Senator with an eye on the Aras
Belinda Walsh talks to David Norris about his eventful life and colourful rise to the top
FEW PEOPLE IN IRELAND could fail to recognise the mischievous, habitually smiling face of Senator David Norris. The independent politician, witty raconteur and outspoken human rights activist has been appearing on our TV screens, and in our newspapers and magazines for over 300 years. He pops up on programmes like 'Podge and Rodge,' 'Living with Lucy', ' The Panel' and is a regular guest on RTE's Art Show, ' The View'. He also hosts his own radio chat show on Sunday mornings on Newstalk 108FM.
But whether he is on the airwaves or climbing around the rails of Leinster House dressed in a toga with roses in his hair for 'Fair Trade'; Joycing it up with sexy Molly Blooms on Bloomsday; campaigning for the preservation of Georgian buildings or flying the rainbow flag for Gay Pride - this colourful and spirited senator never goes unnoticed.
He is also held in high regard in many quarters for his forward thinking and honesty and appears to be thought of affectionately by many Irish people. DAVID PATRICK BERNARD NORRIS was born in 1944 in the Belgian Congo in Africa but came to live in Ireland as a small child with his mother Aida FitzPatrick, when his father died. Along with his older brother John, the family lived in Ballsbridge and David describes with great affection the many visits they took with their mother to Greystones, over 50 years ago. 'As a child, Greystones to me, had an exotic glamour. There was the excitement of a taxi ride to the station in Dublin and the delight of travelling on the old steam train with its faded pictures of the west of Ireland.
'I also have wonderful memories of the Edwardian delights of the La Touche Hotel with its tennis and croquet lawns and the truly magnificent afternoon teas of manicured sandwiches and delicate little cakes filled with just the right amount of jam and cream.'
The young family were also regular visitors to Bray where David's great, grand-aunt Miss Stoker, a cousin of Dracula creator Bram, was the manageress of the International Hotel there. 'My memories of Bray will always be associated with the deliciously naughty pleasures of candy floss and dodgems and our visits to the International Hotel. It was a fine establishment with a significant reputation and it was most unusual for a woman in those days to have such a senior position but then the Stokers were always very good housekeepers.'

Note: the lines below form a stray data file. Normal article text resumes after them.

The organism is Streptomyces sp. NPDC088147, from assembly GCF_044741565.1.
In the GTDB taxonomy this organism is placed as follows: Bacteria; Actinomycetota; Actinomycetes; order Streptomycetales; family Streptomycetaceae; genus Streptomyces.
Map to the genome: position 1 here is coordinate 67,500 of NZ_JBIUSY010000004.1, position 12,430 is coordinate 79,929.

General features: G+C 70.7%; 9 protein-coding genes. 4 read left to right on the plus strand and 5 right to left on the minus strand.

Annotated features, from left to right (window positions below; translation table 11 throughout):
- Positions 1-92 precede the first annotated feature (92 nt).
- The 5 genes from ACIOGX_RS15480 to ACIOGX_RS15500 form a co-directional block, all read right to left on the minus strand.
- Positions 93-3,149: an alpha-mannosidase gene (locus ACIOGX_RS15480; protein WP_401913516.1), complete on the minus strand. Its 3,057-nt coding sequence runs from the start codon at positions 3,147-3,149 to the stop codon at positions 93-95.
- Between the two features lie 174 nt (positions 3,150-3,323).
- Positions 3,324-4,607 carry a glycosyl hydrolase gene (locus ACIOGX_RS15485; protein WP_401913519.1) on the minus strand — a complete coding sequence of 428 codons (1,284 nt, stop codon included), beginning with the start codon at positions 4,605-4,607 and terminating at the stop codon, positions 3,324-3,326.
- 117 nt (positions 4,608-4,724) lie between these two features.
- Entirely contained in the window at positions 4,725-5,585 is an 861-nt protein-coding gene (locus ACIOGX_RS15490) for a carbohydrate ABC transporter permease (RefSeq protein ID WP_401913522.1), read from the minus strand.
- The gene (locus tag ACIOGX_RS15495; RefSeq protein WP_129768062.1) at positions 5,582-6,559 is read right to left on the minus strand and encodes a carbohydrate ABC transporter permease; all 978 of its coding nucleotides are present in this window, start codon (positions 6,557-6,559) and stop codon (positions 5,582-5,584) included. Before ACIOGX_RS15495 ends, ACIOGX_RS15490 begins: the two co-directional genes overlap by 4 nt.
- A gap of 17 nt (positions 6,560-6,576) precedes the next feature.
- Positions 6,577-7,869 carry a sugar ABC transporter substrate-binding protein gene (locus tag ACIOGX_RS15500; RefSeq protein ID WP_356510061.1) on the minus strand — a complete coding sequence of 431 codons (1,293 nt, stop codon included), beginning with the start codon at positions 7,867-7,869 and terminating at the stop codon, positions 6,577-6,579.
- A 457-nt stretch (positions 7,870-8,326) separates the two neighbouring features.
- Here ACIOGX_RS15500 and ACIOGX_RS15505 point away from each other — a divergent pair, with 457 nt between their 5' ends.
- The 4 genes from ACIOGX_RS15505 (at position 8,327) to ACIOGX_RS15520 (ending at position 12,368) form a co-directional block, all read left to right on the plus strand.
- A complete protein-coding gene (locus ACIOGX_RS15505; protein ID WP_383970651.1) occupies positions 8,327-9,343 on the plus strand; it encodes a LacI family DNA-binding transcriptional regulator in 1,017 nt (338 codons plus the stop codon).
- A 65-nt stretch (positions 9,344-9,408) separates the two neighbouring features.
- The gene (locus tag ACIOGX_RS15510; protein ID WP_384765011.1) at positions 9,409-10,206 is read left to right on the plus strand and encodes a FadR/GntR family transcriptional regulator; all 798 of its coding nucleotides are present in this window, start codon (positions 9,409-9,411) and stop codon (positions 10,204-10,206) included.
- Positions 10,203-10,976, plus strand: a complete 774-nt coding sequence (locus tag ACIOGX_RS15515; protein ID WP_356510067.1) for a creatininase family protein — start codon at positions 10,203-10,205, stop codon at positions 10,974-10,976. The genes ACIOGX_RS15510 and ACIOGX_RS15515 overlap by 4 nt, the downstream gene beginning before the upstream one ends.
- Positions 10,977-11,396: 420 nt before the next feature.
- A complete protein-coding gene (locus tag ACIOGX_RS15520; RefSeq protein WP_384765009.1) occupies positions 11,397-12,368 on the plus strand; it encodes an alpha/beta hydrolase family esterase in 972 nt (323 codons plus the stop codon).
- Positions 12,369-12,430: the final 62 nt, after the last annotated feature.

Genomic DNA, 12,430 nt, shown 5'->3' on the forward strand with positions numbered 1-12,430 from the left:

David also had two cousins Lorna and Reginald Sharpe who lived at the back of Bray Head on a large estate. His cousin Rex, as he was known, did engineering at Trinity and designed and built his own racing cars and was, for a time, chief fire officer for Co. Wicklow.
The Sharps were breeders of Airedale terrier dogs and the story goes, that when a threelegged stray Airedale wandered into their estate, Rex was so moved by the homeless dog that as a direct result of this, the 'Sharpeshill Animal Sanctuary' was built in 1990 near Rathdrum. David explains, 'My cousins had plenty of money and could afford staff and gardeners. They had a magnificent home with spectacular views over Kilruddery and out towards the Dublin and Wicklow Mountains and when Rex died, it transpired that he left every single penny of his considerable fortune to the Wicklow Branch of the RSPCA"
As a boy, David Norris went to St. Andrews College, then attended The High School and later Trinity College Dublin, where he studied English Literature and Language. He remained at TCD as a senior Lecturer in the English Department from 1968 to 1996 where his developing interest in human rights and the injustice towards gay people later drew him into politics. ' I'm a natural picture straighter. I like harmony, balance and proportion. Injustice offends my sense of balance. That's what I felt about the gay issue. Men went to jail in Ireland in those days. I wasn't at all political until then but I found that I had organisational skills and once you get involved quite selfishly to address the wrongs that you've experienced, you start to see the wrongs towards other groups. Like the travellers and the disabled and of course women who are the most peculiar minority in the country because they are mathematically the majority.' DAVID NORRIS WAS first elected to the Senate in 1977 and has been re-elected at each election since and represents the University of Dublin constituency as an independent. He spent years fighting his case for the decimalisation of homosexuality in Ireland, taking it to the European Court of Human Rights and succeeded in 1993 when this Irish law was repealed. ' The first time I ran for the Senate I was sure I would top the poll,' he laughs. 'But it took me six elections over 10 years to get it. But when I did I became the first openly gay person to be elected to public office not only in Ireland but in the entire world. At that point no-one had been elected and I mean not a single person anywhere.'
David returned to Greystones in 1972 when he bought a house in Burnaby Estate on Whitshed Road and lived there for six years with his partner of 35 years Ezra.
' We had a nice, reasonable sized house, really a glorified bungalow. I' ll always remember Mrs. Moran's fish shop where she dispensed not only freshly caught fruits of the sea like plaice and scallops and if you were lucky lobster and prawns but also very useful cooking tips. It was a charming place to live with lovely people. I became a good friend of both Ronnie and Deirdre Drew with whom I had performed in the theatre.'